Spring Crew Training
This spring crew training program is offered as a live-aboard option only. Dates for 2018 class are: April 23-May 10, 2018.
You will move aboard and will quickly get oriented to the ship, and safety equipment followed by an in depth study of setting sails and knot typing. The ship will be in Wilmington, DE and will be conducting our spring education programs, including education sails on the weekday, and maintenance on the weekends. This is VERY condensed course, so be prepared to STUDY, STUDY, STUDY!!! You will learn everything taught in the 10 week winter training class, but at an intense rate! The great part is that you will be fully emerged in the learning process as you eat, sleep and breath Kalmar Nyckel for 2.5 weeks! Many friendly crew will be available to assist in your learning process, and you will quickly make new friends. Time off will be worked into the schedule so you can get out and enjoy the city of Wilmington, or Philadelphia during your stay on the ship. You will complete your final exam and may opt to stay on board a while longer if you'd like (subject to bunk availability/ship need).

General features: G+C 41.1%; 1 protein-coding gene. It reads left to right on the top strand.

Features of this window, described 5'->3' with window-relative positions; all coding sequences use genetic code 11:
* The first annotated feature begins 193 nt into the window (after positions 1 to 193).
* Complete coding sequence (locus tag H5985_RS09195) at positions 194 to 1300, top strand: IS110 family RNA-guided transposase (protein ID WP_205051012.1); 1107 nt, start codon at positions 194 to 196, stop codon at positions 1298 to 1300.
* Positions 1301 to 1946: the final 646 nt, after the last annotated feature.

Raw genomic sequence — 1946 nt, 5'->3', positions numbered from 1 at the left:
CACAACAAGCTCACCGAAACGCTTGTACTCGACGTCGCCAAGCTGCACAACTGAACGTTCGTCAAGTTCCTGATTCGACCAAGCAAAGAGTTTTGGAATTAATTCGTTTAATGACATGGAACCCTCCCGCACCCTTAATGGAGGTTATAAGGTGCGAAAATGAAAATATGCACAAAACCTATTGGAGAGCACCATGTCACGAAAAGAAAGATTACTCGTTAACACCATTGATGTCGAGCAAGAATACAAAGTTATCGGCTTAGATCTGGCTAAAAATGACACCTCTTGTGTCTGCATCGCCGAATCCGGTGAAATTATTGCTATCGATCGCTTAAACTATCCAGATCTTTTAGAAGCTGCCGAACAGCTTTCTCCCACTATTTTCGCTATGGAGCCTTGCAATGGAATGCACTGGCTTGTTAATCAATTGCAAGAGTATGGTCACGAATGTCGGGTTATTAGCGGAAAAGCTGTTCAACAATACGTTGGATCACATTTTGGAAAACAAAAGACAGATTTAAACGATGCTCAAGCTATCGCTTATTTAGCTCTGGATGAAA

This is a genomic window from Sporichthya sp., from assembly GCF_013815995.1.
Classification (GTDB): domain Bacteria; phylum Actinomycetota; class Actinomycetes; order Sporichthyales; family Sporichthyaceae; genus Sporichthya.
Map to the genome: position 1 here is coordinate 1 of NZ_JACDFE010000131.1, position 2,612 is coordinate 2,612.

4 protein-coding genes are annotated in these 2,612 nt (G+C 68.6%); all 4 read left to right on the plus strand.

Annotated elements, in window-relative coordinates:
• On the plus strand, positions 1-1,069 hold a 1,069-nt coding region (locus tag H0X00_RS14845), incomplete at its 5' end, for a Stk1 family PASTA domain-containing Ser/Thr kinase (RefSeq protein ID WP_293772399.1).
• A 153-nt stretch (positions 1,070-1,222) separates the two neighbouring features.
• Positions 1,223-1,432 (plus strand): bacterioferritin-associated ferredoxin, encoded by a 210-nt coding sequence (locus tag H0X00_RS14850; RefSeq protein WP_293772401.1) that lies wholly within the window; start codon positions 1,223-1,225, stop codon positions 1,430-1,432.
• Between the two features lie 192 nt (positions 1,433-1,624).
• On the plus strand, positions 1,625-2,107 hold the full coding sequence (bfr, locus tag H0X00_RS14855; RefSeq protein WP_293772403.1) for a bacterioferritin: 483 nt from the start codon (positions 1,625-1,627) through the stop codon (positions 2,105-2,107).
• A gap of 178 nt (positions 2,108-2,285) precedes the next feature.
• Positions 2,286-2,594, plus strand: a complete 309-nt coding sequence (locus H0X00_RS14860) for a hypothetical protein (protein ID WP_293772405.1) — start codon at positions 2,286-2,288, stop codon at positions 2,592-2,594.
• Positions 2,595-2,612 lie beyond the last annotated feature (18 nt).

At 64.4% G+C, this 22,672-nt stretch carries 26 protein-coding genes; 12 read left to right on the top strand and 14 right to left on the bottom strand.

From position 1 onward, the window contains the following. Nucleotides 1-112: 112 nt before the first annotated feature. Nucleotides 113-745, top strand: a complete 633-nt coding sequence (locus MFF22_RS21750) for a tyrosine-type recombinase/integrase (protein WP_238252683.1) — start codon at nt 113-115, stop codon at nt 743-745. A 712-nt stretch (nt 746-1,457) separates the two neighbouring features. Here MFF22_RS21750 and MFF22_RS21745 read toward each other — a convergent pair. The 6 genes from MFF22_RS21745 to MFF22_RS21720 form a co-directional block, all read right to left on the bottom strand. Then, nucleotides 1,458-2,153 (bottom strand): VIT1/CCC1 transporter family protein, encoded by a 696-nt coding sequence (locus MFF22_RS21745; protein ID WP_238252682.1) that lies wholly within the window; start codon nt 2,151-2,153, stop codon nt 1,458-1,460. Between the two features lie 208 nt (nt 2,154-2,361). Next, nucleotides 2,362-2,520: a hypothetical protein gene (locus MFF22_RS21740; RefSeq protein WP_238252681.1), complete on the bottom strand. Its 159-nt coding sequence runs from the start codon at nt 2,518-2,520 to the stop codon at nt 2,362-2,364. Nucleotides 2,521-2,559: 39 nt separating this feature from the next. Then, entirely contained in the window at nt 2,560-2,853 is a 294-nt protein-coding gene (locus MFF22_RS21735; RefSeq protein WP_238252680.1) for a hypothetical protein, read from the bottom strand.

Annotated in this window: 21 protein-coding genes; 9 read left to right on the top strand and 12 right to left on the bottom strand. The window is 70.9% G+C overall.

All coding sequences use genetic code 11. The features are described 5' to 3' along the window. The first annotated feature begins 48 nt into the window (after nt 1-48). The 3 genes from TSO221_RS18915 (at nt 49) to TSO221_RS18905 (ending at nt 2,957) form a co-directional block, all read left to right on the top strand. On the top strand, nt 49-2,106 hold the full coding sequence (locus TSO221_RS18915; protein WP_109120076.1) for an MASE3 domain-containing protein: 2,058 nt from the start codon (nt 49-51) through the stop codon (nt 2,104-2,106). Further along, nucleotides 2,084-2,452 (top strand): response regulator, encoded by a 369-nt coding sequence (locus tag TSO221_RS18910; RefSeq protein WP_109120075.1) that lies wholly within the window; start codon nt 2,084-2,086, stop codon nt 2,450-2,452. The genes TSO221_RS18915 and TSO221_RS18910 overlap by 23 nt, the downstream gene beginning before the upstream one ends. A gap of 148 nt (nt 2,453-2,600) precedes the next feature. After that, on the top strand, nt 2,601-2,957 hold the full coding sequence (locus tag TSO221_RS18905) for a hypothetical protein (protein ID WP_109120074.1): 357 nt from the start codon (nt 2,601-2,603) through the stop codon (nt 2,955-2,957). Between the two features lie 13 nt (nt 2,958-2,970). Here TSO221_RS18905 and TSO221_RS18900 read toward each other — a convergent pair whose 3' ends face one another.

Non-refundable fees: $180.42 live-aboards ($162.50 payable to Kalmar Nyckel Foundation, $17.92 payable directly to the on-line background check company) The fee includes a $60 materials fee, a one-time fee of $42.50 for a initial USCG drug test, a donation towards your food $60, and $17.92 for a background check. Drug test results and background check must be complete before the class. DO NOT SEND $$ or Applications at this time! Wait until you secure a spot in the class before providing the fees and application, to ensure there are spots remaining!
Space is limited to 6 people, first come, first served!
Sign up for this spring class by e-mailing Ann Godley at email@example.com
Sign ups are not being taken at this time for 2019. Stay tuned for more info. as it is available.
Did you know: That Kalmar Nyckel has many beautiful carvings -- from dogs to holly to lion's heads -- as was typical of important ships of the 17th Century?